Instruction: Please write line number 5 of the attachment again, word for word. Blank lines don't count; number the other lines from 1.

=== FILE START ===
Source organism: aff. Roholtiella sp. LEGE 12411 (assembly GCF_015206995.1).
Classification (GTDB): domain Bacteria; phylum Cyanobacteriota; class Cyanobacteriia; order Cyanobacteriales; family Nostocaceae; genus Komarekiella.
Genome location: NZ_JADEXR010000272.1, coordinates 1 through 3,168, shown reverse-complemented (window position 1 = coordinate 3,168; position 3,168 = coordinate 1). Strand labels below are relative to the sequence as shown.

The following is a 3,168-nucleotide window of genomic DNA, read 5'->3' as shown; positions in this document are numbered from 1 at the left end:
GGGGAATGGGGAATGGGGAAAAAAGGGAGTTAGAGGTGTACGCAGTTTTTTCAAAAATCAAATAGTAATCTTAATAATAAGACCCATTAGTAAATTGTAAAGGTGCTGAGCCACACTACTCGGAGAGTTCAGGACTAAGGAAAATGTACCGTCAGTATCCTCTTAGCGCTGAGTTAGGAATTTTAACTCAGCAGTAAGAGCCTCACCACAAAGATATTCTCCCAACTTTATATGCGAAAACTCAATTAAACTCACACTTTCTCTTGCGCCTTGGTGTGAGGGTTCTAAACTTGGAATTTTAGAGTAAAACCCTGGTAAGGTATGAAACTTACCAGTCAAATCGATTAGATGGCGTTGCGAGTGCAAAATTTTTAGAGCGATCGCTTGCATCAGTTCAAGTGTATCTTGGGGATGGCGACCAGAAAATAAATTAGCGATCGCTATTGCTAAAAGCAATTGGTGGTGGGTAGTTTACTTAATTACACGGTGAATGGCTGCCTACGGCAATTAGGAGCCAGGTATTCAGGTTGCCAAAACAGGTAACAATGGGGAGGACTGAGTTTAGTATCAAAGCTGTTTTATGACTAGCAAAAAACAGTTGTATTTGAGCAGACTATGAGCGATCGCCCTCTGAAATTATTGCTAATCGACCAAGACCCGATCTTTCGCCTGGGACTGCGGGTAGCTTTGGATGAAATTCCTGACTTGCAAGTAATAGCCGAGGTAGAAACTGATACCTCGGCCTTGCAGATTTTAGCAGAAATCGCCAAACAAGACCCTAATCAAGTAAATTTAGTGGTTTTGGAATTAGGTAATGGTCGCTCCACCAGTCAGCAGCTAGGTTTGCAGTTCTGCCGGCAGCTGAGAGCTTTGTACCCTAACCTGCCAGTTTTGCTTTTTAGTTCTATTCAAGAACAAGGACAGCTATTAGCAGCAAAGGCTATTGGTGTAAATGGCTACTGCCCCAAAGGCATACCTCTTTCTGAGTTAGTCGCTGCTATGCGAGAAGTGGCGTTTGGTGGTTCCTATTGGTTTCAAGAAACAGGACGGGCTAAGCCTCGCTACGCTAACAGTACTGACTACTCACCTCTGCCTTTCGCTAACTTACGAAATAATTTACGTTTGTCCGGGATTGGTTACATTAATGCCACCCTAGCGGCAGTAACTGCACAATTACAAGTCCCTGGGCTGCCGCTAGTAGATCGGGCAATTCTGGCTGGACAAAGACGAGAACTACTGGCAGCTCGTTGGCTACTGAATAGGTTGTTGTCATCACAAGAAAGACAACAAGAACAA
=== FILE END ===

GGGGAATGGGGAATGGGGAAAAAAGGGAGTTAGAGGTGTACGCAGTTTTTTCAAAAATCAAATAGTAATCTTAATAATAAGACCCATTAGTAAATTGTAAAGGTGCTGAGCCACACTACTCGGAGAGTTCAGGACTAAGGAAAATGTACCGTCAGTATCCTCTTAGCGCTGAGTTAGGAATTTTAACTCAGCAGTAAGAGCCTCACCACAAAGATATTCTCCCAACTTTATATGCGAAAACTCAATTAAACTCACACTTTCTCTTGCGCCTTGGTGTGAGGGTTCTAAACTTGGAATTTTAGAGTAAAACCCTGGTAAGGTATGAAACTTACCAGTCAAATCGATTAGATGGCGTTGCGAGTGCAAAATTTTTAGAGCGATCGCTTGCATCAGTTCAAGTGTATCTTGGGGATGGCGACCAGAAAATAAATTAGCGATCGCTATTGCTAAAAGCAATTGGTGGTGGGTAGTTTACTTAATTACACGGTGAATGGCTGCCTACGGCAATTAGGAGCCAGGTATTCAGGTTGCCAAAACAGGTAACAATGGGGAGGACTGAGTTTAGTATCAAAGCTGTTTTATGACTAGCAAAAAACAGTTGTATTTGAGCAGACTATGAGCGATCGCCCTCTGAAATTATTGCTAATCGACCAAGACCCGATCTTTCGCCTGGGACTGCGGGTAGCTTTGGATGAAATTCCTGACTTGCAAGTAATAGCCGAGGTAGAAACTGATACCTCGGCCTTGCAGATTTTAGCAGAAATCGCCAAACAAGACCCTAATCAAGTAAATTTAGTGGTTTTGGAATTAGGTAATGGTCGCTCCACCAGTCAGCAGCTAGGTTTGCAGTTCTGCCGGCAGCTGAGAGCTTTGTACCCTAACCTGCCAGTTTTGCTTTTTAGTTCTATTCAAGAACAAGGACAGCTATTAGCAGCAAAGGCTATTGGTGTAAATGGCTACTGCCCCAAAGGCATACCTCTTTCTGAGTTAGTCGCTGCTATGCGAGAAGTGGCGTTTGGTGGTTCCTATTGGTTTCAAGAAACAGGACGGGCTAAGCCTCGCTACGCTAACAGTACTGACTACTCACCTCTGCCTTTCGCTAACTTACGAAATAATTTACGTTTGTCCGGGATTGGTTACATTAATGCCACCCTAGCGGCAGTAACTGCACAATTACAAGTCCCTGGGCTGCCGCTAGTAGATCGGGCAATTCTGGCTGGACAAAGACGAGAACTACTGGCAGCTCGTTGGCTACTGAATAGGTTGTTGTCATCACAAGAAAGACAACAAGAACAA